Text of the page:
Chris Richardson is the Director of Program Operations with Downtown Streets Team, a partner of Housing 1000. Through Downtown Streets Team, homeless men and women are given the opportunity as “team members” to rebuild their lives through an innovative work-readiness program.
Q: What does Downtown Streets Team do?
Chris: We place clients in work experience contracts in a variety of places, including corporate janitorial work, InnVision work, City of San Jose and City of Palo Alto clean-up work. Our most exciting new contract is with Manpower—our new workforce development program with them is so effective that our graduation rate has been going through the roof! That means a higher and higher percentage of our clients have entered permanent employment, sustainably turning their lives around.
We’re growing at a rapid pace right now—in just two and a half years, our operating budget has quadrupled. We’re also constantly pursuing innovative strategies and partnerships. For example, in addition to working with Housing 1000 we also won a grant to clean up Coyote Creek. The funding came from the Environmental Protection Agency, the City of San Jose, the Santa Clara County Water District, Destination: Home and the eBay Foundation. The goal is to clean up a portion of the creek where over 100 unhoused people currently live—and to help house the men and women living there, as well. By the end of the two-year project, we hope to house 50 people!
Q: What do you think is unique about Housing 1000?
Chris: It’s simply the campaign that is going to house the most people. We’re a work-first model, but the housing has to be there. So many of the social services agencies have bought into it. It’s the most coordinated effort to end homelessness I’ve ever seen.
Q: How did you first get involved with Housing 1000?
Chris: We weren’t originally sure how we would fit in to the Housing 1000 campaign, since we’re a “work first” model. But we’ve wound up being able to assist more work-ready individuals while Housing 1000 targets the most medically vulnerable. Housing 1000 is literally saving lives, and we’ve been able to help a great deal with outreach because we’re already out there in encampments, meeting people where they are. People who are hesitant to come into service centers or shelters actually tend to be more vulnerable, so it’s an important role. In the last month alone, we have surveyed over 200 homeless men and women.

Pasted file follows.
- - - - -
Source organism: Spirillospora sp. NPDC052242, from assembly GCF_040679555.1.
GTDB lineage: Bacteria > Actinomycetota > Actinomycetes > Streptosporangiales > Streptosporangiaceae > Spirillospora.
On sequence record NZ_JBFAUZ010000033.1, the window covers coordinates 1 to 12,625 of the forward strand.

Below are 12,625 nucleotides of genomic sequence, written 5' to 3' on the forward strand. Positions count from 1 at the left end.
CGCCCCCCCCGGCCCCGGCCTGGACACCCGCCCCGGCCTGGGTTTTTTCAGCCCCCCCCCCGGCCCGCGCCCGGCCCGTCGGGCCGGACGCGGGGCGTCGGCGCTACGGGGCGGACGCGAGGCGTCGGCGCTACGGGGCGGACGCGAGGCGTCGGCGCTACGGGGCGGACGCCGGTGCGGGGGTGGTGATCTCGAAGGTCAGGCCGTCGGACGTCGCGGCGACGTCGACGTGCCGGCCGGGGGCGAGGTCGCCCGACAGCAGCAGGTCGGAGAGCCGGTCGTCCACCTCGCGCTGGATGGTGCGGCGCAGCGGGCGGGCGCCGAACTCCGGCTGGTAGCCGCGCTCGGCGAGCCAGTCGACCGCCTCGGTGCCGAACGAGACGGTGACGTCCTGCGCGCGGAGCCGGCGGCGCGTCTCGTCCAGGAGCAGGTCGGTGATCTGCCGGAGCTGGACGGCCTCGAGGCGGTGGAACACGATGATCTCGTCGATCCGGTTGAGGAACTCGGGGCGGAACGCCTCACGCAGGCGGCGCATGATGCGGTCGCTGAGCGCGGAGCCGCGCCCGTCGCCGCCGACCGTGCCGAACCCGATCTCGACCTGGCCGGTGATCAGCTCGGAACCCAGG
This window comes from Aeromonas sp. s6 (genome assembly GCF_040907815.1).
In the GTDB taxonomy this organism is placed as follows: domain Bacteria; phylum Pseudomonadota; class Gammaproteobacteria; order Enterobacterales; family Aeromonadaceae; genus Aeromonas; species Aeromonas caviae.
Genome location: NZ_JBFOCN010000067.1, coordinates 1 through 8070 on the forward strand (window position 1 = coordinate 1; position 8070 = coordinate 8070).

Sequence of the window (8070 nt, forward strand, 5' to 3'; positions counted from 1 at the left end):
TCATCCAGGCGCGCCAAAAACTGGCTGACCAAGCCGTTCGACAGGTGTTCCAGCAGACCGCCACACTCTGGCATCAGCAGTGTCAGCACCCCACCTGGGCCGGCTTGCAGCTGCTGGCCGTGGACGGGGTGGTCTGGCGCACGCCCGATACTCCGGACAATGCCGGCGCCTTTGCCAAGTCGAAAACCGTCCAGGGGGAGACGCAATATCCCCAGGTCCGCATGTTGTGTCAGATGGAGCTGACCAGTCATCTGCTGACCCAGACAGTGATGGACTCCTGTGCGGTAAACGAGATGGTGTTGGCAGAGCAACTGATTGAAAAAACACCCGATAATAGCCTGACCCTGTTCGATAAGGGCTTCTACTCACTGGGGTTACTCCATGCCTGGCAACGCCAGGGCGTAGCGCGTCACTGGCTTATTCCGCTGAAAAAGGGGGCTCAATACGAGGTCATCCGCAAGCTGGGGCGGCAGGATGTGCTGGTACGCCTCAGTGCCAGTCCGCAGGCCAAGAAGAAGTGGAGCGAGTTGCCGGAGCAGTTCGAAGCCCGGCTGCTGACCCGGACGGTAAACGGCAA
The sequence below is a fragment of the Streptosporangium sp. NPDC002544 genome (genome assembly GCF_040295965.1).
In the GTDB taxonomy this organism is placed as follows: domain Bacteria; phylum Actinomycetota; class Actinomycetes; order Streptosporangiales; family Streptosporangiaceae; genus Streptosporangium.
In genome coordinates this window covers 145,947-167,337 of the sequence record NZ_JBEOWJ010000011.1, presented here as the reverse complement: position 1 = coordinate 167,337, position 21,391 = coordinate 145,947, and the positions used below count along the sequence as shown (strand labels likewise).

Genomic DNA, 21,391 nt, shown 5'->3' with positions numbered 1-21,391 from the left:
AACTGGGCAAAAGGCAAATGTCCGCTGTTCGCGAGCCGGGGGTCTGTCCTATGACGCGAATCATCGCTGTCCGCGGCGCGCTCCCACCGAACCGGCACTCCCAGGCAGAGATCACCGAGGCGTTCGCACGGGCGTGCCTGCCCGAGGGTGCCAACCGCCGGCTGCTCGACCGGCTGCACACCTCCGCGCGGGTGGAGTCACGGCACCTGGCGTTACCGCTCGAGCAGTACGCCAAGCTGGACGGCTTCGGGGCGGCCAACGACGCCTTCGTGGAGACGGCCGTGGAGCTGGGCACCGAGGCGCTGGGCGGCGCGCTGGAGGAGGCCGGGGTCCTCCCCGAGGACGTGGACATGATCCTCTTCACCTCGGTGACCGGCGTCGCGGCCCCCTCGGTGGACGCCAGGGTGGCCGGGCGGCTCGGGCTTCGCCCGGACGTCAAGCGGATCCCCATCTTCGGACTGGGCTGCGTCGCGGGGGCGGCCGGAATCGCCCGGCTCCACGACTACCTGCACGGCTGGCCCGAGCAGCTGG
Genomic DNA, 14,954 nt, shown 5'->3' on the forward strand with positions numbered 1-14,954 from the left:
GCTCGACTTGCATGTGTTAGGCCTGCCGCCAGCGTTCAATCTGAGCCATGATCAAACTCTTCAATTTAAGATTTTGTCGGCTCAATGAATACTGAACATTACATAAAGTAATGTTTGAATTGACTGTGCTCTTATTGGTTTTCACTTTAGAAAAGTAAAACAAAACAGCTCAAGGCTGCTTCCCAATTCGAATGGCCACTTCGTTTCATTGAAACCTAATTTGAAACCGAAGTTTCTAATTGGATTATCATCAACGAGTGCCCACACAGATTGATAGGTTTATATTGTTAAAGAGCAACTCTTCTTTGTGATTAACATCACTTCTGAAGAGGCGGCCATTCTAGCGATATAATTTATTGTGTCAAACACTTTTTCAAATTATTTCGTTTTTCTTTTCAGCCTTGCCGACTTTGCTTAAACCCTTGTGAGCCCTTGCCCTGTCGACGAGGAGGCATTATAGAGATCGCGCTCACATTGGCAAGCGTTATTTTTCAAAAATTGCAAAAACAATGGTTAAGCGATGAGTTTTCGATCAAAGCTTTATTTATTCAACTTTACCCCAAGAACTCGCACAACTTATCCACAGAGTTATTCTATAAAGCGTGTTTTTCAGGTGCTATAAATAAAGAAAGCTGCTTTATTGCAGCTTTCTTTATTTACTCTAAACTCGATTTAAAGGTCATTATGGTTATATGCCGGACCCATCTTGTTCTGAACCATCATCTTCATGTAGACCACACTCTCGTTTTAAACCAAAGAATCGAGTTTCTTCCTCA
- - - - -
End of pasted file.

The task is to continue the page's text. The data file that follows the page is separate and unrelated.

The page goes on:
Our case manager in Palo Alto is basically the only Outreach surveyor in North County—and at this point he’s administered the most surveys of any single person in the whole County. We’ve surveyed at the Boccardo Reception Center, and also at Coyote Creek and St. James Park. What’s really cool is that we’ve actually had our team members out administering surveys. It’s a very client-driven outreach effort.
We’re also involved through the Care Coordination Project, via our case manager Gina Matthews who works her tail off housing her Housing 1000 clients. It’s funny because we think of our typical clients as less “vulnerable” than theirs, but five of our team members have actually ended up in Housing 1000’s top 80 most vulnerable.
Q: You’re a work-first model. Housing 1000 is a housing first model. How does that work?
Chris: There’s been some pushback against Housing 1000 because it doesn’t fit into every agency’s model, and there’s only so much funding that programs can compete for. That’s what it means to be innovative and new—it hasn’t been done before. But what people fail to see is that we’re all working towards the same goals and most basically, when you house even one person you’re saving resources. It may be hard to see, but you are spreading the wealth and alleviating strain on government agencies, which actually makes it easier for you to serve clients in the longer run. Financial resources that come along with working with Common Ground are also helpful. The Campaign also unites agencies working independently, making us all more effective at fulfilling our mission to help end homelessness.
One thing that keeps people in homelessness is a lack of self-respect that comes from years of being marginalized. If we can serve clients with respect, in addition to housing them, they can have a hand in their own success, which makes it that much more sustainable. Our approach also aligns with the cost-effective model of Housing 1000—our work experience program more than pays for itself.
Q: What’s next for Downtown Streets Team?
Chris: We’re expanding into three new neighborhoods inSan Jose, soon. This summer, we’re also starting up a team inSunnyvale, so look for guys in STREETS TEAM shirts and say hi! If you want to see the stories of some of our individual clients, check out Housing 1000’s new site, Housing ONE. Many of the stories are about clients our case manager Gina is working with!
- San Jose city officials to temporarily reinstate homeless camp cleanups (mercurynews.com)
- Discharged to the streets: homelessness and the NHS (guardian.co.uk)
- Advocates fight to break homeless cycle (tbo.com)